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A fresh bidding war over Australia's biggest farm has reignited fears of anti-China sentiment and put pressure on Canberra to tidy up its foreign investment rules.
The Kidman cattle empire sits across four Australian states, is home to 10 ranches and accounts for 2.6 percent of the nation's total agricultural land. It is also one of the biggest beef producers in a country that's ranked among the world's largest exporters of the meat. The landholding has been on sale since June last year but the government has blocked offers from Chinese buyers on the back of national interest and security concerns.
Now, two new bids are on the table: a 365 million Australian dollar ($278 million) offer from Australian Outback Beef (AOB) and a A$386 million proposal by a consortium of four Australian families known as the BBHO syndicate.
AOB is a joint-venture company majority owned by Hancock Prospecting, helmed by Gina Rinehart, Australia's richest woman, and one-third owned by Chinese developer Shanghai CRED. The BBHO group includes Australian land owners Tom Brinkworth, Malcolm Harris, Viv Oldfield and Sterling Buntine.
Sentiment seems to be leaning towards BBHO as its offer is higher and doesn't require Australian foreign investment approval or clearance from Chinese regulators, unlike the AOB deal. But should BBHO win, it could be painted as another example of an increasingly protectionist stance from Australia on foreign investment, particularly from China, sparking a possible backlash from a valued trade partner.
"If Australia is seen as being too protectionist and inconsistent in relation to foreign investment, we would be a less attractive destination," explained Vivienne Bath, professor of Chinese and international business law at the University of Sydney.
Canberra has long voiced its openness to foreign investment but a flood of Chinese funds, particularly into real estate, has created a popular impression with the public that Chinese companies were "buying up Australia," noted Bath.
And in recent months, the government has rejected a number of Chinese proposals for Australian state assets, citing national security and national interest issues.
Treasurer Scott Morrison blocked offers from State Grid Corp of China and Hong Kong's Cheung Kong Infrastructure in August to buy a controlling stake in Ausgrid, the country's biggest electricity network. The decision would "severely" reduce the appetite for Chinese companies to invest in Australia, China's Commerce Ministry warned at the time.
"Opinions toward Chinese investment within Australia have been mixed, with some advocating for more leniency in foreign investment and others for greater transparency on the investor's part to allay local concerns," the Council of Foreign Relations said in a recent note.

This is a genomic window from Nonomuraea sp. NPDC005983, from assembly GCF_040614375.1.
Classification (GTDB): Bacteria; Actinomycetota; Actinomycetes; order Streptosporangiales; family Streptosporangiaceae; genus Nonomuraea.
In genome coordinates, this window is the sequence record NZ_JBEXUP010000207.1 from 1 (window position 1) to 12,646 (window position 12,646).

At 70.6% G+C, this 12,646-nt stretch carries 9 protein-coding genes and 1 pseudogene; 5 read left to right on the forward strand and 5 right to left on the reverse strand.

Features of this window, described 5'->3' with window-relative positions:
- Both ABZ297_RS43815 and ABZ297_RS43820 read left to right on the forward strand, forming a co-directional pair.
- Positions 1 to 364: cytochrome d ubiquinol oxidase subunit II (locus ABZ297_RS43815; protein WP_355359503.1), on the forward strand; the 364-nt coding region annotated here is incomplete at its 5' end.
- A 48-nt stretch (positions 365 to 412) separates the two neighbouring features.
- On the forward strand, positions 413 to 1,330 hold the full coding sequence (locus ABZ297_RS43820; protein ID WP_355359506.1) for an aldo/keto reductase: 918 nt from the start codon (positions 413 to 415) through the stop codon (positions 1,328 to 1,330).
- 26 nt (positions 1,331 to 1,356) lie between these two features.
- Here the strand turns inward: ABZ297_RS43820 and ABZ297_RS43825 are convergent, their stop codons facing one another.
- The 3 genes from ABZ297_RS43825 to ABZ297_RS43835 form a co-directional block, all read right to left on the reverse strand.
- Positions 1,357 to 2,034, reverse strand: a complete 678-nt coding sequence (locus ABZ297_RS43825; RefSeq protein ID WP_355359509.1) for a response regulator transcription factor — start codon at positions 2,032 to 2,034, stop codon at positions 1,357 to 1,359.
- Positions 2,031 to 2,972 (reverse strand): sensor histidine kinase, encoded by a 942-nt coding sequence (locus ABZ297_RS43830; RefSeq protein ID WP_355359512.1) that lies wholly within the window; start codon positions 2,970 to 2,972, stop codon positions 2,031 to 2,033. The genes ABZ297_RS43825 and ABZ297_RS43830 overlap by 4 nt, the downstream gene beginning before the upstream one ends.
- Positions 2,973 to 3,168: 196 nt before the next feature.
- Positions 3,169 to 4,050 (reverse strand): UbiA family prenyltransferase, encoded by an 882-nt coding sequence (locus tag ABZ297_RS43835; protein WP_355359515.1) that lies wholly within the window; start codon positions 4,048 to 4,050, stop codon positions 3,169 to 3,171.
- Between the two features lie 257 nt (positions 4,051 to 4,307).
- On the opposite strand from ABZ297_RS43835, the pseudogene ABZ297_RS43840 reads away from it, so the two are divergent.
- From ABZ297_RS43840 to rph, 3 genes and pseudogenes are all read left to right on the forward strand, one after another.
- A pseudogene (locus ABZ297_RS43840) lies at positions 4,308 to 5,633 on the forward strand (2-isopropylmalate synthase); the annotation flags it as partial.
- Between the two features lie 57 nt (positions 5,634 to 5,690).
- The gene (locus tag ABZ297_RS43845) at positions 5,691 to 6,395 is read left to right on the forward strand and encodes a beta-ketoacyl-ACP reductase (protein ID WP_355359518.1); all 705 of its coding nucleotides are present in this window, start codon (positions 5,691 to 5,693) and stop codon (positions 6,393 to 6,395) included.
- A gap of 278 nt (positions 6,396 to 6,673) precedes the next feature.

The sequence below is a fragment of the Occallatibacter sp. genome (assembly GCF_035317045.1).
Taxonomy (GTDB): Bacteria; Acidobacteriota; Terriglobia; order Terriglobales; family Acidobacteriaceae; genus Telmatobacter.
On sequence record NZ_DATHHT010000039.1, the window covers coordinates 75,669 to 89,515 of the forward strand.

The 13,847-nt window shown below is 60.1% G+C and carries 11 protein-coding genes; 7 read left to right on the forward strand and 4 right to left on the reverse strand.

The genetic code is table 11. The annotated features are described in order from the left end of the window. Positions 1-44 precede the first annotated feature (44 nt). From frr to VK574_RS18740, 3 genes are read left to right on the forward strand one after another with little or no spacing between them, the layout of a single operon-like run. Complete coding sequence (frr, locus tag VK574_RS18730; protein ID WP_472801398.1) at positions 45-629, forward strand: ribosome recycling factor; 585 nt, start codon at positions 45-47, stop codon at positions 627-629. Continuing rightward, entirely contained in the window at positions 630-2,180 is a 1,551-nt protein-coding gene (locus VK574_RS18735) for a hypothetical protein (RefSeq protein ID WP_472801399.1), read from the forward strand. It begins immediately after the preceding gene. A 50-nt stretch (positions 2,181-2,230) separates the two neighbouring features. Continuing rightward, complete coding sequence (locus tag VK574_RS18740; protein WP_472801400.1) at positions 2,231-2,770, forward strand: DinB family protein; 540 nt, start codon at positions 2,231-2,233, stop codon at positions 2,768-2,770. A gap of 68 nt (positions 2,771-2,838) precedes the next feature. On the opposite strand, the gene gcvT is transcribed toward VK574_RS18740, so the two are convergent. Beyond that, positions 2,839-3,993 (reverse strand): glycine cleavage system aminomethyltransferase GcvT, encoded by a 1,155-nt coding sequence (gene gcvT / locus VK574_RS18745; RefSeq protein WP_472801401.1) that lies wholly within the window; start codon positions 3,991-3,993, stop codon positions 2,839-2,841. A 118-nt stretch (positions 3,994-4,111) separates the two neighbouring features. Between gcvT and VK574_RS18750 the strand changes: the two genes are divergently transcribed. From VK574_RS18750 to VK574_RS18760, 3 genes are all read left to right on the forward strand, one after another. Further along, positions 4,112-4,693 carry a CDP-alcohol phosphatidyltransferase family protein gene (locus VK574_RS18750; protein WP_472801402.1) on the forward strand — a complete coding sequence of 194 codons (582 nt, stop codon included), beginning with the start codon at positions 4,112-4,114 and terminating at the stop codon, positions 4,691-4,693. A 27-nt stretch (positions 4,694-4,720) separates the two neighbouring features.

It should be noted that some of the largest foreign bids to have been rejected have not been Chinese, including Royal Dutch Shell's attempt to take over LNG producer Woodside Petroleum, and U.S.-based Archer Daniels Midland's interest in GrainCorp.
When it comes to the Kidman estate, though, tensions are particularly high. Regulators already rejected two separate Chinese offers for the landholding, once in November 2015 and again in April this year.
Chinese deal-maker Charles Lieu, who worked on the $370 million April bid, told The Australian newspaper last month that bidders were badly treated by the Australian government. "This is an unfortunate trend developing in Western countries today, with deglobalization and xenophobia, populism and protectionism on the march," he said.
Among Kidman's ten cattle stations is Anna Creek, the world's largest of its kind. It's located within South Australia's Woomera Prohibited Area (WPA), which is home to the world's largest land weapons testing range, operated by the Royal Australian Air Force. It 's also highly prospective; officials estimate about $35 billion worth of iron ore, gold and other mineral resources are potentially exploitable from the area over the next decade.
Because the WPA is highly valuable to the government, the first Chinese offer was rejected in November on national security concerns. The Kidman family later agreed to exclude Anna Creek from future deals and the sale process was reopened in February. But even with the defense element out of the way, the sheer size and significance of the assets remained an issue, which led to the second rejection in April based on national interest concerns.
The government could have handled the situation better by insisting on the block's break-up before sale, Bath pointed out.
Presently, Anna Creek is excluded from the Hancock-CRED offer, but it is included under BBHO's proposal.
Kidman is particularly sensitive for the government because it represents the largest holding of agricultural land held by a single owner in Australia, Bath explained. "An acquisition by a foreign investor of this amount of land would be a sensitive issue in any country, not just Australia."
Speculation is also high that Australian lawmakers are afraid Beijing will use Australian land assets to profit from Asia's growing food demand.
Australia has no difficulty financing its current account deficit, so it can afford to balance national interest concerns against the case for a free market, Shane Oliver, chief economist at AMP Capital, said.
Experts widely agreed, however, that Canberra should release clearly worded legislation on foreign ownership of nationally-sensitive assets in order to avoid confusion over deals.
"We need a clear political approach, not just an ad hoc determination," flagged Bath. In a more dire warning, former Foreign Minister Gareth Evans said in August that clear ground rules for foreign infrastructure investments must be introduced, or Canberra risked "a great deal of damage."